Which means: rad onc is over-supplied w/ rad onc MDs.

(EDIT: there are MD names on this list I know whose numbers are prof-only, and they are many multiples above >$100K/yr reimbursement... again showing the wide, wide variability in what I believe to be "busy-ness." And we should all have at least a possibility, or right, of being as busy as we want to be, But it does not look achievable for a pretty large proportion of rad oncs. Unless you work at a proton center! Get that proton fellowship kids... it's the 2020s' new rad onc residency?)
 

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Let's take money out of it. Let's just look at how often a code was billed.



Assuming O=outpatient hospitalfreestanding and F=freestandingfacility/hospital, then we have ~5400 providers billing ~136,000 IMRT (77301) plans. That's about 25 IMRT plans on average per provider. In other words, maybe only one IMRT plan every other week *****on average***** for US rad onc MDs for straight Medicare patients er "beneficiaries." Let's add IMRT and 3D.... for an average of about 5600 rad onc MDs... and all this would total ~50 IMRT/3D plans on average per US rad onc MD. Now Medicare wouldn't comprise all of an MD's business. I know that. But it can comprise a lot. If the average Medicare proportion per MD is 1/3 of all patients, then we might guess the ****average*** US rad onc MD is overseeing about 150 new XRT starts per year. The reimbursement data suggest the std dev on this would be kind of large; at least 50. Therefore WAG is at least ~12.5% of US rad onc MDs may be overseeing a total of one new starts per week or less. A crazy thought but I can see numbers that would support this "WAG."

Worth repeating, but there is data that the average number of new starts per year per MD in about 2005 was 350!

Potential counters: rad onc is comprised of *a lot* of academic MDs, and they are not that busy (sometimes, in terms of raw patient numbers) and Medicare doesn't have as much penetrance in academics as it does outside of academics perhaps.
 
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scarbrtj

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The cost of IMRT treatments (the subject of so much unwarranted hate?) vs proton treatments...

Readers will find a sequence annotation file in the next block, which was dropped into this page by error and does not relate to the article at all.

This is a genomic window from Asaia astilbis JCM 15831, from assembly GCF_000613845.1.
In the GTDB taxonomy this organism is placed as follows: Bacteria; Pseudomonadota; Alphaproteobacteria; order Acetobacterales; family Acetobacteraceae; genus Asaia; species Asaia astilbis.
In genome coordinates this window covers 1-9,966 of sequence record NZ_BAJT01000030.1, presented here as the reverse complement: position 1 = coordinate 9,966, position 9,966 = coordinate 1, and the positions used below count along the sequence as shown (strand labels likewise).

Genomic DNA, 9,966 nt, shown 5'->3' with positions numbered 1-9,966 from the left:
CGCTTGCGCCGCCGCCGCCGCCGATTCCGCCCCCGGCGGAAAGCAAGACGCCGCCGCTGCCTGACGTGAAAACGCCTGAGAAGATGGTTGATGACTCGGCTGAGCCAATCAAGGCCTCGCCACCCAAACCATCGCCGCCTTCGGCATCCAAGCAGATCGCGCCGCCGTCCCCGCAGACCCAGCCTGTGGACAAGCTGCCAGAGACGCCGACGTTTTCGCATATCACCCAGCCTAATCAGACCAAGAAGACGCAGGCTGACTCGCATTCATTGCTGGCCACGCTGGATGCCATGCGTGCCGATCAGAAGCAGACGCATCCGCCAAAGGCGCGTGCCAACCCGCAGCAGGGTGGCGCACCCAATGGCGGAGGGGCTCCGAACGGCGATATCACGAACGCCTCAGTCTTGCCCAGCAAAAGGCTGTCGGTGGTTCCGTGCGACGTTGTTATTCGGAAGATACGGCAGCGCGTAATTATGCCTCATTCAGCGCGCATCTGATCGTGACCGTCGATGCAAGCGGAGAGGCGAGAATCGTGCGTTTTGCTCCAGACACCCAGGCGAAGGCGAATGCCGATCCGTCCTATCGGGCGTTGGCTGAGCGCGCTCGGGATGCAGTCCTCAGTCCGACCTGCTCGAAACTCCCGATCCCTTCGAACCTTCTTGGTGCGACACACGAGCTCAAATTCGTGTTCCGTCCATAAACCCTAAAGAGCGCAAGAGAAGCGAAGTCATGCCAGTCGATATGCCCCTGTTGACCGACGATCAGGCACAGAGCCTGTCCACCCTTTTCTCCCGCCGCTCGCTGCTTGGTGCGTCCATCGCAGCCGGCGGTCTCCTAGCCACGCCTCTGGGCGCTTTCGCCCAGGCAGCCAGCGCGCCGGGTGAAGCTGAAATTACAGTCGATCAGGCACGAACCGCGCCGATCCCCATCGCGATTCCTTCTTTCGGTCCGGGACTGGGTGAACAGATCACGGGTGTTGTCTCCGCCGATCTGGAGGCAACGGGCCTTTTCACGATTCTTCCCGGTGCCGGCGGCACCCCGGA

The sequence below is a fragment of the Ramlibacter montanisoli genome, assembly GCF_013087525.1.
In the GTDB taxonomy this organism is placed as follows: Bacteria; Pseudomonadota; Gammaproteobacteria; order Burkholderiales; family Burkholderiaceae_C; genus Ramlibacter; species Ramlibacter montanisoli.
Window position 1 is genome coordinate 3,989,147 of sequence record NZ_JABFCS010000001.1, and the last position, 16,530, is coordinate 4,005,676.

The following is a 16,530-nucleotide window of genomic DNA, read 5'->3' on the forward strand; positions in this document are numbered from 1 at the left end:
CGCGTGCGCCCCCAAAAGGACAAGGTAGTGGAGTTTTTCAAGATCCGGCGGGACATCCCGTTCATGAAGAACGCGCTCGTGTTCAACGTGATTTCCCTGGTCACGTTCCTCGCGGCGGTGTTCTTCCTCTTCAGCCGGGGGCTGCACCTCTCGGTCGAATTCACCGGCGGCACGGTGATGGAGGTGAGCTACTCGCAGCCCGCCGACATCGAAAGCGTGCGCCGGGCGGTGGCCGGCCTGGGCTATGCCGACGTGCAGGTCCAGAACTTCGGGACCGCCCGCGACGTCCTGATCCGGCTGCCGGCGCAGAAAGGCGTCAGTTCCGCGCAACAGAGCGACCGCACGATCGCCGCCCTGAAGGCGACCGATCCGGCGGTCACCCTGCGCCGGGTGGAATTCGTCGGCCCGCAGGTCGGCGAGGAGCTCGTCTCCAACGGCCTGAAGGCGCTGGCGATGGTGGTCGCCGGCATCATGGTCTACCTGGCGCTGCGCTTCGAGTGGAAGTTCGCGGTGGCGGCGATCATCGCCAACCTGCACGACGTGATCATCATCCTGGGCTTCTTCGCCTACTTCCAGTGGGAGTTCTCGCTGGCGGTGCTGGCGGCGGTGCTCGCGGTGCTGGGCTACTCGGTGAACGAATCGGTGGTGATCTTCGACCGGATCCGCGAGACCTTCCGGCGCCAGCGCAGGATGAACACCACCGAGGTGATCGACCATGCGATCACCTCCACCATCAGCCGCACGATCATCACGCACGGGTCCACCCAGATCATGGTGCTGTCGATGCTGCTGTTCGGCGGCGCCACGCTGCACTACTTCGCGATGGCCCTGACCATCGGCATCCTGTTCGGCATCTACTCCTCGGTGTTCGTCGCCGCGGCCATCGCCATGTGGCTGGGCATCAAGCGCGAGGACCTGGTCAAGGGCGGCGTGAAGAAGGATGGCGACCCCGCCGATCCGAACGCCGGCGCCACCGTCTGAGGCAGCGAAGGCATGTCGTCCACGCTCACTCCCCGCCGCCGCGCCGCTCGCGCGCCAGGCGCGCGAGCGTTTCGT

Protons: $68 million
IMRT: $355 million

For protons and IMRT for CMS beneficiaries in a mix of freestanding/facility CY 2018 (EDIT: this may be freestanding only), protons comprised 6% of the treatments but 16% of the total cost betwixt the two.

 

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The cost of IMRT treatments (the subject of so much unwarranted hate?) vs proton treatments...

Protons: $68 million
IMRT: $355 million

For protons and IMRT for CMS beneficiaries in a mix of freestanding/facility CY 2018 (EDIT: this may be freestanding only), protons comprised 6% of the treatments but 16% of the total cost betwixt the two.

Protons for all! yay protons!

It may be a but early but do that have any data on MR Linac treatment delivery?
 
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scarbrtj

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Protons for all! yay protons!

It may be a but early but do that have any data on MR Linac treatment delivery?
I wouldn't know how to track from just a list of CPT codes. The only tell-tale sign I know of re: MRI linacs is they bill many IMRT plans over a course of treatment. That wouldn't be individually trackable w/ the current lists CMS provides.
 

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I wouldn't know how to track from just a list of CPT codes. The only tell-tale sign I know of re: MRI linacs is they bill many IMRT plans over a course of treatment. That wouldn't be individually trackable w/ the current lists CMS provides.